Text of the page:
• Ensure easy access to harm-reduction services for all who need them as a part of responding to drugs, in doing so recognising the eff ectiveness and costeff ectiveness of scaling up and sustaining these services. OST, NSP, supervised injection sites, and access to naloxone—brought to a scale adequate to meet demand—should all fi gure in health services and should include meaningful participation of people who use drugs in planning and implementation. Harm-reduction services are crucial in prison and pretrial detention and should be scaled up in these settings. The 2016 UNGASS should do better than the UN Commission on Narcotic Drugs (CND) in naming harm reduction explicitly and endorsing its centrality to drug policy.

• Prioritise people who use drugs in treatment for HIV, HCV infection, and tuberculosis, and ensure that services are adequate to enable access for all who need care. Ensure availability of humane and scientifi cally sound treatment for drug dependence, including scaled-up OST in the community and in prisons. Reject compulsory detention and abuse in the name of treatment.

• Ensure access to controlled drugs, establish intersectoral national authorities to determine levels of need, and give WHO the resources to assist the International Narcotics Control Board in using the best science to determine the level of need for controlled drugs in all countries.

• Reduce the negative impact of drug policy and law on women and their families, especially by minimising custodial sentences for women who commit nonviolent off ences and developing appropriate health and social support, including gender-appropriate treatment of drug dependence, for those who need it.

• Efforts to address drug-crop production need to take health into account. Aerial spraying of toxic herbicides should be stopped, and alternative development programmes should be part of integrated development strategies, developed and implemented in meaningful consultation with the people aff ected.

• A more diverse donor base is needed to fund the best new science on drug-policy experiences in a nonideological way that, among other things, interrogates and moves beyond the excessive pathologising of drug use.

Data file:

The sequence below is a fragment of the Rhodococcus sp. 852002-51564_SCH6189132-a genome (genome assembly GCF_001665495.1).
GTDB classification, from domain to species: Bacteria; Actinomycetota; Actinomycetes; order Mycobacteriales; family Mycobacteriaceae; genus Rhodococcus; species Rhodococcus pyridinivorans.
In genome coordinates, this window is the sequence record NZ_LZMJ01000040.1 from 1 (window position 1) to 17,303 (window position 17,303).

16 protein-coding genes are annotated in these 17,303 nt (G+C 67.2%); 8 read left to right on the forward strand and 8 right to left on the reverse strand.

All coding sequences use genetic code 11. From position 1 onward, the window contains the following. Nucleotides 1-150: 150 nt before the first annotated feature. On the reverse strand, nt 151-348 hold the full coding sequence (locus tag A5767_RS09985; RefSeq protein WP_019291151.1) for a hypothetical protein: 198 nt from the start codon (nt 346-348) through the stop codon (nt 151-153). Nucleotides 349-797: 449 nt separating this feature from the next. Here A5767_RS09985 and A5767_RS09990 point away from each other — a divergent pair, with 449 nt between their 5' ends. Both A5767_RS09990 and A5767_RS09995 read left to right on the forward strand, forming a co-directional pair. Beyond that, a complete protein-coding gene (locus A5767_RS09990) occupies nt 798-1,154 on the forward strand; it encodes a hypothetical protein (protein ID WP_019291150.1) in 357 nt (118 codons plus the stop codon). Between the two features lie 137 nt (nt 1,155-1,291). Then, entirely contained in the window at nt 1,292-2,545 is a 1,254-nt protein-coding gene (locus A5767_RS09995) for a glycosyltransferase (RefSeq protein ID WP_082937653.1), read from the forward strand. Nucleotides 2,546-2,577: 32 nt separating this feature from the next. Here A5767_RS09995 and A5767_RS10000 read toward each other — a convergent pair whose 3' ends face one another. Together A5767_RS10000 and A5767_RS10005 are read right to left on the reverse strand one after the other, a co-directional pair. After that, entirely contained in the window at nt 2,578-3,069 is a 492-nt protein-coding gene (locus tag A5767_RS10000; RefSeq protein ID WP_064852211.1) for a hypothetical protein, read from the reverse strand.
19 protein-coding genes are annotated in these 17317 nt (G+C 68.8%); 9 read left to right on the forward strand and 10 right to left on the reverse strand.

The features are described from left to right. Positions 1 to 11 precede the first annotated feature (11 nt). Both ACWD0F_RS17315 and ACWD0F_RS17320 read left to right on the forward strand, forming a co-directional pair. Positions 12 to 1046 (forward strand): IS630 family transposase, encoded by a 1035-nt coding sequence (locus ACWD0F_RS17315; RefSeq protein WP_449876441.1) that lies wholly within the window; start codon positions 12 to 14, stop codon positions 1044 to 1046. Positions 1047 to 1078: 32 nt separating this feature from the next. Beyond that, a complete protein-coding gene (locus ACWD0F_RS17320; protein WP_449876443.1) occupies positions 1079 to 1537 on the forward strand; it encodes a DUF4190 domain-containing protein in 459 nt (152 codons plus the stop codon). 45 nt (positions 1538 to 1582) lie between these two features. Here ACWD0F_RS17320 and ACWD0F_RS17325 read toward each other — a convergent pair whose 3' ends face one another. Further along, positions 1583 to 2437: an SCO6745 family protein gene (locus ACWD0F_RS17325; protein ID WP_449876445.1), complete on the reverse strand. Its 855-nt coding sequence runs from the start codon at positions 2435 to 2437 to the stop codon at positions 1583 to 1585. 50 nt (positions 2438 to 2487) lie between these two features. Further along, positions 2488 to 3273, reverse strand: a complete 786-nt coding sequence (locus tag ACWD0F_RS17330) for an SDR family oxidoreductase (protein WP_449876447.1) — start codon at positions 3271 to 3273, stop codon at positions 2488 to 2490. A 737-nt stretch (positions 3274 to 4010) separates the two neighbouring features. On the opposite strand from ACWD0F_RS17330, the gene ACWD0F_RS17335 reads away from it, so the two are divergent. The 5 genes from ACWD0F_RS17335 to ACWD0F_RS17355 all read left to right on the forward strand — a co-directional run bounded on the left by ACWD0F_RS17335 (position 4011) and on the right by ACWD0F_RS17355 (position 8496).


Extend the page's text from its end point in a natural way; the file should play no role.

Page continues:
• UN governance of drug policy should be improved, which should including respecting WHO’s authority to determine the dangerousness of drugs. Countries should be urged to include high-level health offi cials in their delegations to CND. Improved representation of health offi cials in national delegations to CND would, in turn, be a likely result of giving health authorities an important day-to-day role in multisectoral national drug-policy-making bodies.

• Health, development, and human rights indicators should be included in metrics to judge success of drug policy, and WHO and the UNDP should help to formulate them. The UNDP has already suggested that indicators such as access to treatment, frequency of overdose deaths, and access to social welfare programmes for people who use drugs would be useful indicators. All drug policies should also be monitored and assessed as to their impact on racial and ethnic minorities, women, children and young people, and people living in poverty.

• Move gradually toward regulated drug markets and apply the scientifi c method to their assessment. Although regulated legal drug markets are not politically possible in the short term in some places, the harms of criminal markets and other consequences of prohibition catalogued in this Commission will probably lead more countries (and more US states) to move gradually in that direction—a direction we endorse. As those decisions are taken, we urge governments and researchers to apply the scientifi c method and ensure independent, multi disciplinary, and rigorous assessment of regulated markets to draw lessons and inform improvements in regulatory practices, and to continue evaluating and improving. We urge health professionals in all countries to inform themselves and join debates on drug policy at all levels. True to the stated goals of the international drug-control regime, it is possible to have drug policy that contributes to the health and wellbeing of humankind, but not without bringing to bear the evidence of the health sciences and the voices of health professionals.